Less than 5.8% of farmers benefit from the minimum support price system

agriculture

Towards the end of April, the Parliament’s Committee on agriculture made a rather bizarre commendation to the government. “The committee urged that steps should be taken to fix remunerative pricing with 50% profit margin over cost of production for all the 24 crops without any further delay as recommended by this committee,” the committee said.
What does mean? The committee has basically recommended that the government should ensure that the minimum support prices that it declares for various agricultural crops should give the farmers a profit of 50% over their cost of production. The government declares minimum support prices for 24 agriculture crops which include rice paddy, wheat, jawar, bajra, maize, ragi, pulses, oilseeds, copra, cotton, jute, sugarcane, and tobacco.
Even though it declares the minimum support price for 24 crops it primarily buys only rice and wheat from farmers through the Food Corporation of India(FCI) and other state procurement agencies.
Why do I say that the suggestion of the Parliament’s Committee on agriculture is bizarre? The answer to this question lies in the
Report of the High Level Committee on Reorienting the Role and Restructuring of Food Corporation of India (better known as the Shanta Kumar Committee Report). The report makes some interesting points using data from the 70th Round of NSSO (National Sample Survey Organisation) on The Key Indicators of Situation of Agricultural Households.
As per this survey there are 90.2 million agricultural households in India. From this, during the period July to December 2012, only 18.67 million households reported selling paddy. Of this number only 13.5% sold to a procurement agency (i.e. either FCI or other state procurement agencies). This essentially means that only 2.52 million households sold paddy to the procurement agency. Of this who sold to a procurement agency only 27% of their sales were at the minimum support price.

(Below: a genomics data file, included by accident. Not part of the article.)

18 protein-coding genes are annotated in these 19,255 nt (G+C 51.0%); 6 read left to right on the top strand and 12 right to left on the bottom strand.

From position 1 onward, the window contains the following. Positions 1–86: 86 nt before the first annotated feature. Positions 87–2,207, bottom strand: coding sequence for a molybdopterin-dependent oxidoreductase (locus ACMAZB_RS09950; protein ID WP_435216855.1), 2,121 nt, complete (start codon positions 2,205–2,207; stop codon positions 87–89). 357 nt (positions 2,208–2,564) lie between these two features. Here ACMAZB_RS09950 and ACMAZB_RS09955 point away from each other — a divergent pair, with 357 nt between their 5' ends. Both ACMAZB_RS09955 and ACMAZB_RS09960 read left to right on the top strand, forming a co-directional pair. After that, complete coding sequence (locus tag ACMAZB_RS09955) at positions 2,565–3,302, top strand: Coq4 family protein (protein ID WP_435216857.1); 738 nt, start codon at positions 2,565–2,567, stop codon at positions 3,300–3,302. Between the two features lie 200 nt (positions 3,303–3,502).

Between January and June 2013, 5.46 million households reported selling paddy. Of this only 10% or 0.55 million households sold to a procurement agency. And of those who sold to a procurement agency only 14% of their sales were at the minimum support price.
The situation is similar when it comes to wheat. As per the survey, between January and June 2013, 13 million households reported the sale of wheat, but only 16.2% reported to have sold wheat to a procurement agency. Of those who sold to a procurement agency, only 35% of their sales happened at the minimum support price.
So what does this mean? The total number of agricultural households who were able to sell rice paddy and wheat to the procurement agencies works out to 5.21 million. As the Shanta Kumar Committee Report points out: “The number of households comes to just 5.21 million (2.55 million paddy households during July-Dec 2012; 0.55 million paddy households during Jan-June, 2013; and 2.11 million wheat households during Jan-June 2013).”
The figure of 5.21 million forms 5.8% of the total number of agricultural households of 90.2 million. In fact, this number is also on the higher side once one takes into account the fact that there are households that sell both paddy and wheat to the procurement agencies. Further, as mentioned earlier not all wheat and paddy is being sold to procurement agencies at the minimum support price.
After taking these factors into account, the number of direct beneficiaries from the minimum support price announced by the government and the procurement system set up to buy paddy and wheat, comes out to be even lower than 5.8% of the agricultural households.
As the Shanta Kumar Committee Report puts it: “The direct benefits of procurement operations in wheat and rice, with which FCI is primarily entrusted, goes to a miniscule of agricultural households in the country.”